Crow’s Nest: Spotted lanternflies in July 2023
By Daniel Barringer, Preserve Manager.
Still here. While the invasive insect pest spotted lanternfly (Lycorma delicatula) may not still be here in as high densities as when the population first exploded after their arrival in Pennsylvania, they are very much present. I have seen the first of the adults already this year, but in July most were 3rd instar juveniles like these photographed on grape vine on July 19.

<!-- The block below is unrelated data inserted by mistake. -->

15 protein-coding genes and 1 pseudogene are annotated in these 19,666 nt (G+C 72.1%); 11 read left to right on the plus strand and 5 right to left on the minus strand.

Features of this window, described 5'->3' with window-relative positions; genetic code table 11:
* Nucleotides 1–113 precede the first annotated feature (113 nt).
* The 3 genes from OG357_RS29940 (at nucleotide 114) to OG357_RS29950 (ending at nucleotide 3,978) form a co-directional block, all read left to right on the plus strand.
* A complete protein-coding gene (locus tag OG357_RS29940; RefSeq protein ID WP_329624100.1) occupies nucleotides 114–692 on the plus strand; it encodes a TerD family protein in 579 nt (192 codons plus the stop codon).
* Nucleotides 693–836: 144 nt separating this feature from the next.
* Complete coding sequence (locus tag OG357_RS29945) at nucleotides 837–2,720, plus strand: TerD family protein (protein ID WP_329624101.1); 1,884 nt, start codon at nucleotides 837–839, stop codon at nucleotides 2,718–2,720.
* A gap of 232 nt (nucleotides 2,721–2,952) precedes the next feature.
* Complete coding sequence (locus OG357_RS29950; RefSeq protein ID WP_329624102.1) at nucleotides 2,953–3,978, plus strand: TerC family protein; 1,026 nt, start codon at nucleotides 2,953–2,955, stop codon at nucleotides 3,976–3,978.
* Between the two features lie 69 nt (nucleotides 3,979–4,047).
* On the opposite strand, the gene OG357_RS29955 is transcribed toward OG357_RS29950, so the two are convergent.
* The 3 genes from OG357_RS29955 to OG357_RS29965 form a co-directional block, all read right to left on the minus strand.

You might guess when you see this many insects in one place that they are having an impact, and these appear to be. We see these immature insects on grapevine, Virginia creeper and black walnut. The most notable impact can be seen on the leaves at the tips of branches of black walnut that turn yellow and flag as the branch dies back. A few black walnut trees have declined and died though many survive here.
Though not strong flyers the adults can be found on a wider variety of species and will feed on the sap of many trees. We see impacts on silver and red maples, for example, when sooty mold forms on the exudate from the lanternfly’s feeding—the sugar from the sap they consume makes a good food for the mold. These populations appear to be here to stay.